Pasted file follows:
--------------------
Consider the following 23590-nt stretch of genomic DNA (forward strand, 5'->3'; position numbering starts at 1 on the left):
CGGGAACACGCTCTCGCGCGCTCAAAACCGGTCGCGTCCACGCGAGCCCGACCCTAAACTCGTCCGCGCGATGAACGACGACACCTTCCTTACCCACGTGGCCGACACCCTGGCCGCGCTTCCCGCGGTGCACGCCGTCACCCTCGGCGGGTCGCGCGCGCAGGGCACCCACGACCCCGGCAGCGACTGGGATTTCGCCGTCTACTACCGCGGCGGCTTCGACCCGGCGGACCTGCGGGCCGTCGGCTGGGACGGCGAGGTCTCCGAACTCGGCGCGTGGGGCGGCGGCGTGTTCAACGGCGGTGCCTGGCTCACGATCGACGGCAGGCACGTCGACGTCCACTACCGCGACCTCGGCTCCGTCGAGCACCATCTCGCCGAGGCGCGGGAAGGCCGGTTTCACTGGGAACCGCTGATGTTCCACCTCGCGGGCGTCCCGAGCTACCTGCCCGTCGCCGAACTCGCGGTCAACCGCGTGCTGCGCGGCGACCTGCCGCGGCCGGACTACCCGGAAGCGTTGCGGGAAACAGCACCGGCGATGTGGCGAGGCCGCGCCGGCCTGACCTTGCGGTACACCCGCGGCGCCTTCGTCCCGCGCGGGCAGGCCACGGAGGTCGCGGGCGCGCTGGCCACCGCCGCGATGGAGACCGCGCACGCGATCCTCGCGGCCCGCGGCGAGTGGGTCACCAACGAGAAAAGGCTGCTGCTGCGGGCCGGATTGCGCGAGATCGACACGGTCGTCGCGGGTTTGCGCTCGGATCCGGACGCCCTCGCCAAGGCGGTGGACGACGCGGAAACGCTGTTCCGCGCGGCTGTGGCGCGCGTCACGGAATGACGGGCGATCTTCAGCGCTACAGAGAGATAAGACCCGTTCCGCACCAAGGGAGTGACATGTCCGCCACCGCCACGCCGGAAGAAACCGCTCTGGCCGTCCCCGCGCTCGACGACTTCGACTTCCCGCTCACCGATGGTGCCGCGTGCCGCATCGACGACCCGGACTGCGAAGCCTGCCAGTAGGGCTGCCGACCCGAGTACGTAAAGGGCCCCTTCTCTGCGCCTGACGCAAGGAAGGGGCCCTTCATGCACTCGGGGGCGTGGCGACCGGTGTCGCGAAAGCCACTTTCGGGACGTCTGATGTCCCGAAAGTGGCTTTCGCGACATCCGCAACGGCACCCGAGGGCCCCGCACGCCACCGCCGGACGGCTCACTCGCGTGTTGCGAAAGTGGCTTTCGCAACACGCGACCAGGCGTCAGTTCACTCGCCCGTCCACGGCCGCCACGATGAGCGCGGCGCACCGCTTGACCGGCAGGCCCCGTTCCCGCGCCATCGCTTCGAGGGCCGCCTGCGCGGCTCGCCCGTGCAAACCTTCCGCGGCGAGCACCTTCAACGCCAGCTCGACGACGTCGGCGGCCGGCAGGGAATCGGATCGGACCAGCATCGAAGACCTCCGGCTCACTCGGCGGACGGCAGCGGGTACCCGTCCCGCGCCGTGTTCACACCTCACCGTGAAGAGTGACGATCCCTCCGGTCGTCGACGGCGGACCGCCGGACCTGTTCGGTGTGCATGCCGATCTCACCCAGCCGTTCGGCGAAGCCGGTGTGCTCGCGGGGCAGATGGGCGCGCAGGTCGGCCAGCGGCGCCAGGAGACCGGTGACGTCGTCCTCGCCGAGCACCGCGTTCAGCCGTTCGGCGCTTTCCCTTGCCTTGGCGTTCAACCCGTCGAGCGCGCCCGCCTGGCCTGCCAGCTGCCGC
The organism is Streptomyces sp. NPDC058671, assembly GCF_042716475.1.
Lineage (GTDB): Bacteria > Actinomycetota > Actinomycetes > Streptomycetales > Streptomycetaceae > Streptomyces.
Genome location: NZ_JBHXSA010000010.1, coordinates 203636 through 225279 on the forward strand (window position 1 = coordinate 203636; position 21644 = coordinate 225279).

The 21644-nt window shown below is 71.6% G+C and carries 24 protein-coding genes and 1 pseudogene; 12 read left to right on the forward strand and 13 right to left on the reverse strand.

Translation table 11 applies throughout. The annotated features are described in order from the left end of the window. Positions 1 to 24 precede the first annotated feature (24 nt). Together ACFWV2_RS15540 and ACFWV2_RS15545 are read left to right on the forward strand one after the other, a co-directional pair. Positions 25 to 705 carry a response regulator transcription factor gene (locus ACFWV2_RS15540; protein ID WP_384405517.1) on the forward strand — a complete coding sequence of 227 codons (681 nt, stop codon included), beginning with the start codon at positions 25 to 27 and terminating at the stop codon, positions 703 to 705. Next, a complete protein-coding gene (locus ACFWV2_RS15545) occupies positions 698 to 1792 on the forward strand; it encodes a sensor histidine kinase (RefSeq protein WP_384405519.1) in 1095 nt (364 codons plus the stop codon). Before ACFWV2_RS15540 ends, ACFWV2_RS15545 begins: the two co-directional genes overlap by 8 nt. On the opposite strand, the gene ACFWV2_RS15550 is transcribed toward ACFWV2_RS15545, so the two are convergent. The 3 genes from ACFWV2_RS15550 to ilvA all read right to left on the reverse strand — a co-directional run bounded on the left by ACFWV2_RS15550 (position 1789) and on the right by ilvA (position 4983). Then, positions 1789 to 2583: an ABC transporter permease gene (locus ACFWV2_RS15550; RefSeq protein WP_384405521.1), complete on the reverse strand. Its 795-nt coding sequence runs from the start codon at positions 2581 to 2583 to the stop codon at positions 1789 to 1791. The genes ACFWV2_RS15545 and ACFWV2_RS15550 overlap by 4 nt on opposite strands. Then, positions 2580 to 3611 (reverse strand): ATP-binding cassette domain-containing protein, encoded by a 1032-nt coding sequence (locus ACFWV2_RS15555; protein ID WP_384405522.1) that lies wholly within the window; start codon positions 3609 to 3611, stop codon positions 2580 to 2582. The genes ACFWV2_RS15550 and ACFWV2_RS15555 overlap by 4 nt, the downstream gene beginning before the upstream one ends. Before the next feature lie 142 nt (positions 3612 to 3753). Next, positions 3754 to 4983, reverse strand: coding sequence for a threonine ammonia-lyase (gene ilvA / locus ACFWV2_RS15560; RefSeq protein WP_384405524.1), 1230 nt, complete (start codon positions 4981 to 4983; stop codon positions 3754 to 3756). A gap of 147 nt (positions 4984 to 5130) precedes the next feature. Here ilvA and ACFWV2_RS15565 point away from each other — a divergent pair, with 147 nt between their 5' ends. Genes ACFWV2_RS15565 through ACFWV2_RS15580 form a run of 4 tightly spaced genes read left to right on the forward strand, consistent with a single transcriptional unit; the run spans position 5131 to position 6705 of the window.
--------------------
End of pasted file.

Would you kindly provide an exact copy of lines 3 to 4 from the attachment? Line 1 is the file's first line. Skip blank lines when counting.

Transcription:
The organism is Streptomyces sp. NPDC058671, assembly GCF_042716475.1.
Lineage (GTDB): Bacteria > Actinomycetota > Actinomycetes > Streptomycetales > Streptomycetaceae > Streptomyces.